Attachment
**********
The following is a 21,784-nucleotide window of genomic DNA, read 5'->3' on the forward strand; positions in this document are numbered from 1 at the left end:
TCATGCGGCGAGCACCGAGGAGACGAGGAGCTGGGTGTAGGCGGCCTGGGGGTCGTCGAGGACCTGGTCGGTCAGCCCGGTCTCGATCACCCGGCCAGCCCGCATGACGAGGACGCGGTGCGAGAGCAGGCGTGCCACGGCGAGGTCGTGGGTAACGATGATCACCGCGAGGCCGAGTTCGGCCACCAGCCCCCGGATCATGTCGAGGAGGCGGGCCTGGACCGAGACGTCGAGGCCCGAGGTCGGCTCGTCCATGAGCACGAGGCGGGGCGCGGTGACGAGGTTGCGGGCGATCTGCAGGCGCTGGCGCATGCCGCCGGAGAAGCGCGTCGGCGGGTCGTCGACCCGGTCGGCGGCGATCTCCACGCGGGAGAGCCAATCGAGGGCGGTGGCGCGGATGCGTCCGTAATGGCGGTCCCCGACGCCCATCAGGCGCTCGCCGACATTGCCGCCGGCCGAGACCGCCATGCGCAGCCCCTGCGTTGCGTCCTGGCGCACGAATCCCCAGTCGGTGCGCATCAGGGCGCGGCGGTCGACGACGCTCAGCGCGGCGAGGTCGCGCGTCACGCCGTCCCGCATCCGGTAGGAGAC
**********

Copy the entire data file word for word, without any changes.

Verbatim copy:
The following is a 21,784-nucleotide window of genomic DNA, read 5'->3' on the forward strand; positions in this document are numbered from 1 at the left end:
TCATGCGGCGAGCACCGAGGAGACGAGGAGCTGGGTGTAGGCGGCCTGGGGGTCGTCGAGGACCTGGTCGGTCAGCCCGGTCTCGATCACCCGGCCAGCCCGCATGACGAGGACGCGGTGCGAGAGCAGGCGTGCCACGGCGAGGTCGTGGGTAACGATGATCACCGCGAGGCCGAGTTCGGCCACCAGCCCCCGGATCATGTCGAGGAGGCGGGCCTGGACCGAGACGTCGAGGCCCGAGGTCGGCTCGTCCATGAGCACGAGGCGGGGCGCGGTGACGAGGTTGCGGGCGATCTGCAGGCGCTGGCGCATGCCGCCGGAGAAGCGCGTCGGCGGGTCGTCGACCCGGTCGGCGGCGATCTCCACGCGGGAGAGCCAATCGAGGGCGGTGGCGCGGATGCGTCCGTAATGGCGGTCCCCGACGCCCATCAGGCGCTCGCCGACATTGCCGCCGGCCGAGACCGCCATGCGCAGCCCCTGCGTTGCGTCCTGGCGCACGAATCCCCAGTCGGTGCGCATCAGGGCGCGGCGGTCGACGACGCTCAGCGCGGCGAGGTCGCGCGTCACGCCGTCCCGCATCCGGTAGGAGAC